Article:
But everything is changing on the island at the moment. “My blood, my soul, for you, Yemen,” around two dozen women shouted as they marched through the main town of Hadibo on Saturday, carrying Yemeni flags the size of bed sheets.
Since Socotra has become the focus of an unprecedented power struggle between Yemen’s government and its supposed ally, the United Arab Emirates (UAE), the red, white and black of the mainland flag is no longer a given on the isolated Arabian Sea island. Emirati green and Socotran separatist blue flags also shimmer during counter-protests as Egyptian vultures coast on thermal currents overhead.
In the week since The Independent’s eyewitness report from the island lifted the lid on how the UAE is quietly turning this Unesco-protected paradise into a military outpost-cum-holiday resort, the cracks in the relationship between Yemen’s exiled government and Abu Dhabi have fractured completely.
In a rare visit, Yemen’s prime minister Ahmed Obeid bin Daghr has arrived on Socotra with a small delegation, an attempt to reassert Yemeni authority there after rumours of the UAE’s alleged intentions to annex the strategically important island picked up pace.
The Emirates responded a few days after the prime minister’s arrival by kicking out all civilian and Yemeni military personnel from the airstrip and port it controls, according to several witnesses and geolocated photos.
At the same time, four Emirati C-17 military cargo planes landed to unload at least two BMP-3 tanks, armoured vehicles and 100 new troops – the first heavy artillery deployment since it established a Socotra military base two years ago. The Yemeni government says it was not informed of the move beforehand.
“We have historical and family links with the residents of Socotra, and we will back them during Yemen’s ordeal which was sparked by the Houthis,” the UAE’s foreign minister Anwar Gargash, said on Twitter on Friday.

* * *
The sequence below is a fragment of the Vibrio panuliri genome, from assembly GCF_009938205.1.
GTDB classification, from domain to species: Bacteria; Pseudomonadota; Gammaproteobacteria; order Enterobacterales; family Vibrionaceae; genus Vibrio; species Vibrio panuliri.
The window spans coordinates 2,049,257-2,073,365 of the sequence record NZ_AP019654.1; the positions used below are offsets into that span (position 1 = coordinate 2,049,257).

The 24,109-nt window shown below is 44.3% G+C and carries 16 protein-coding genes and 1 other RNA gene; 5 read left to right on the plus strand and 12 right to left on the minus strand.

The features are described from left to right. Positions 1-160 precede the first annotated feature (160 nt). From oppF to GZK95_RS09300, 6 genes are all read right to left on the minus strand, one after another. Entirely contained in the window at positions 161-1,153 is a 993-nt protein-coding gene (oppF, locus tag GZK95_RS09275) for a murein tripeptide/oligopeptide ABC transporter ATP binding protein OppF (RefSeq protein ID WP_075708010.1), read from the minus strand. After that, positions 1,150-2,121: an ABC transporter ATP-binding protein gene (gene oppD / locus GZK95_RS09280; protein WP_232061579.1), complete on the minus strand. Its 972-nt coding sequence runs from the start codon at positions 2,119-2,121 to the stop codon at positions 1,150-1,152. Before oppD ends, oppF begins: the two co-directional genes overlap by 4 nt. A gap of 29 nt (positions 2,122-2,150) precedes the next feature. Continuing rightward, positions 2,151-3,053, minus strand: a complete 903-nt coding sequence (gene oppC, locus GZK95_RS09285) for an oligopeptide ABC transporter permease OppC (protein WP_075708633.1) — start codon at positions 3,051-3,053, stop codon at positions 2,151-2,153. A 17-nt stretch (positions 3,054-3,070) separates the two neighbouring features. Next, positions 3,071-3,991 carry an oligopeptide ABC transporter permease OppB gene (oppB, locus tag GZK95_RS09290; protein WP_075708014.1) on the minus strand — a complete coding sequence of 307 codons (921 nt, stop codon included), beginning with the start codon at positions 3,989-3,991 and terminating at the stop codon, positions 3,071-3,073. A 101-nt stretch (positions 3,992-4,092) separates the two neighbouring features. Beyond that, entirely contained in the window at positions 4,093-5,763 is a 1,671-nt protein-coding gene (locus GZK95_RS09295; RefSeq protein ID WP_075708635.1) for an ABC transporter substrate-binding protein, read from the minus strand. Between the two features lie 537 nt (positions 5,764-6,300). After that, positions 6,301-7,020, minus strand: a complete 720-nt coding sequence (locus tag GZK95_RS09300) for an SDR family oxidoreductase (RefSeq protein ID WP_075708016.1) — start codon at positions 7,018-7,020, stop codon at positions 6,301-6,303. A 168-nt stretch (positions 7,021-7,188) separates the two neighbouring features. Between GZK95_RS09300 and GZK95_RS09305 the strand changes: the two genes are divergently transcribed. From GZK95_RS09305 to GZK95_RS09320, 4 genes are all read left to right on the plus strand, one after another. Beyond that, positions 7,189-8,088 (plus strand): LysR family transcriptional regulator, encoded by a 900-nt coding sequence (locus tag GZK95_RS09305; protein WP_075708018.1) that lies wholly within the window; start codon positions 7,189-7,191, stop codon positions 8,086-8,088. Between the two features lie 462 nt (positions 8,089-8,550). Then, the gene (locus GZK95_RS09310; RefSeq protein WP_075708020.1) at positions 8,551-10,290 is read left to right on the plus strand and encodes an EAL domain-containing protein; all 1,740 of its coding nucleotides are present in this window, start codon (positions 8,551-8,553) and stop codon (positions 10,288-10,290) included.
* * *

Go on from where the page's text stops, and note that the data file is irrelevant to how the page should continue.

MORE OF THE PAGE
The outraged prime minister, still bristling, says his delegation will remain on the island until the Emirates agree to scale back its presence on Socotra, limiting its activities to humanitarian rather than military projects.
A deal was reportedly reached on Tuesday, but several Socotris have questioned whether this is truly the case. No details of such an agreement have emerged.
In reality, many said, Daghr is trapped on the island with no cards to play, unable to leave until the UAE says so. In the interim, he is posing for photo opportunities and inaugurating new development projects.
The clash between allies – on paper united in the Arab coalition fight against Yemen’s Houthi rebels – is changing the balance of power between Aden, Abu Dhabi and Riyadh.
It has also bought Yemen’s three-year-old civil war to Socotra’s shores for the first time, and the island’s 60,000 residents are now caught in the middle.
After millennia of isolation, Socotris are being forced to choose which sides of a war they want to be on in a conflict that up until now has been fought on the mainland, hundreds of kilometres away.
Pro and anti UAE sentiments – as well as growing support for reinstating the old Sultanate – are beginning to rip the island’s social fabric apart.
Friends, enemies, rumours
“The Emiratis were gentle and quiet about their power before,” one Socotran who has since left the island said.
“They bought their tanks in in something that looked like a military show. They are saying, ‘Look at us and what we can do, we are in charge here and don’t forget it.’”
Both summer temperatures and political tensions are currently rising on Socotra.
Every day for the last week has seen some sort of rally or protest, whether in support of Yemeni president Abdrabbuh Mansur Hadi’s government or Abu Dhabi’s crown prince – the Emirates’ de facto ruler – Mohammad bin Zayed. Posters bearing both of their faces are brandished around Hadibo.